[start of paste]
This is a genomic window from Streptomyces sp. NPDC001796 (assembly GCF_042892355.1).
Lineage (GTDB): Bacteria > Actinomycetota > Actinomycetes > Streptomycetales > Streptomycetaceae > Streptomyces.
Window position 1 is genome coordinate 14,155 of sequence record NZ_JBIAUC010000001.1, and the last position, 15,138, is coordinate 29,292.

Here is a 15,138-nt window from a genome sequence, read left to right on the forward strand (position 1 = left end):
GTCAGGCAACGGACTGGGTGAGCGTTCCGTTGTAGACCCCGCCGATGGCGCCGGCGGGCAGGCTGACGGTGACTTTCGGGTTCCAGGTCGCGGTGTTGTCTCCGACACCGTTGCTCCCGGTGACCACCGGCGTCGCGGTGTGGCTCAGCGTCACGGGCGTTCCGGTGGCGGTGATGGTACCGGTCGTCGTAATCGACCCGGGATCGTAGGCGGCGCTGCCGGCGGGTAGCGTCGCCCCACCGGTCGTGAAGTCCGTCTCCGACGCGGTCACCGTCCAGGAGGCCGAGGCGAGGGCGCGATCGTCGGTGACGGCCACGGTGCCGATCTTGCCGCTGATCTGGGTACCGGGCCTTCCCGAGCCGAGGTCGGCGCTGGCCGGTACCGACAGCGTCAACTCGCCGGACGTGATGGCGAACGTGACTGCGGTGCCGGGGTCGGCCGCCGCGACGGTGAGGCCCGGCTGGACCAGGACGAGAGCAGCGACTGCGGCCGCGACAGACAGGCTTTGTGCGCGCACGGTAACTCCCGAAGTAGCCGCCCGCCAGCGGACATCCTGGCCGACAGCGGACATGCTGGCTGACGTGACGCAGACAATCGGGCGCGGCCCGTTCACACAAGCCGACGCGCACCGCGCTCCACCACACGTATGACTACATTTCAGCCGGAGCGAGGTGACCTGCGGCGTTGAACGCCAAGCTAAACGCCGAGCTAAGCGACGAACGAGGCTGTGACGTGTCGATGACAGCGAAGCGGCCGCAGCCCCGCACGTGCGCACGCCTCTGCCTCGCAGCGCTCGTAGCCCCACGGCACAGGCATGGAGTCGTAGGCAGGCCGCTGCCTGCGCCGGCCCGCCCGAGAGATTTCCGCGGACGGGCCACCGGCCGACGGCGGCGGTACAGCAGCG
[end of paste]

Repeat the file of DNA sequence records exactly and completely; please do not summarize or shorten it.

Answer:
This is a genomic window from Streptomyces sp. NPDC001796 (assembly GCF_042892355.1).
Lineage (GTDB): Bacteria > Actinomycetota > Actinomycetes > Streptomycetales > Streptomycetaceae > Streptomyces.
Window position 1 is genome coordinate 14,155 of sequence record NZ_JBIAUC010000001.1, and the last position, 15,138, is coordinate 29,292.

Here is a 15,138-nt window from a genome sequence, read left to right on the forward strand (position 1 = left end):
GTCAGGCAACGGACTGGGTGAGCGTTCCGTTGTAGACCCCGCCGATGGCGCCGGCGGGCAGGCTGACGGTGACTTTCGGGTTCCAGGTCGCGGTGTTGTCTCCGACACCGTTGCTCCCGGTGACCACCGGCGTCGCGGTGTGGCTCAGCGTCACGGGCGTTCCGGTGGCGGTGATGGTACCGGTCGTCGTAATCGACCCGGGATCGTAGGCGGCGCTGCCGGCGGGTAGCGTCGCCCCACCGGTCGTGAAGTCCGTCTCCGACGCGGTCACCGTCCAGGAGGCCGAGGCGAGGGCGCGATCGTCGGTGACGGCCACGGTGCCGATCTTGCCGCTGATCTGGGTACCGGGCCTTCCCGAGCCGAGGTCGGCGCTGGCCGGTACCGACAGCGTCAACTCGCCGGACGTGATGGCGAACGTGACTGCGGTGCCGGGGTCGGCCGCCGCGACGGTGAGGCCCGGCTGGACCAGGACGAGAGCAGCGACTGCGGCCGCGACAGACAGGCTTTGTGCGCGCACGGTAACTCCCGAAGTAGCCGCCCGCCAGCGGACATCCTGGCCGACAGCGGACATGCTGGCTGACGTGACGCAGACAATCGGGCGCGGCCCGTTCACACAAGCCGACGCGCACCGCGCTCCACCACACGTATGACTACATTTCAGCCGGAGCGAGGTGACCTGCGGCGTTGAACGCCAAGCTAAACGCCGAGCTAAGCGACGAACGAGGCTGTGACGTGTCGATGACAGCGAAGCGGCCGCAGCCCCGCACGTGCGCACGCCTCTGCCTCGCAGCGCTCGTAGCCCCACGGCACAGGCATGGAGTCGTAGGCAGGCCGCTGCCTGCGCCGGCCCGCCCGAGAGATTTCCGCGGACGGGCCACCGGCCGACGGCGGCGGTACAGCAGCG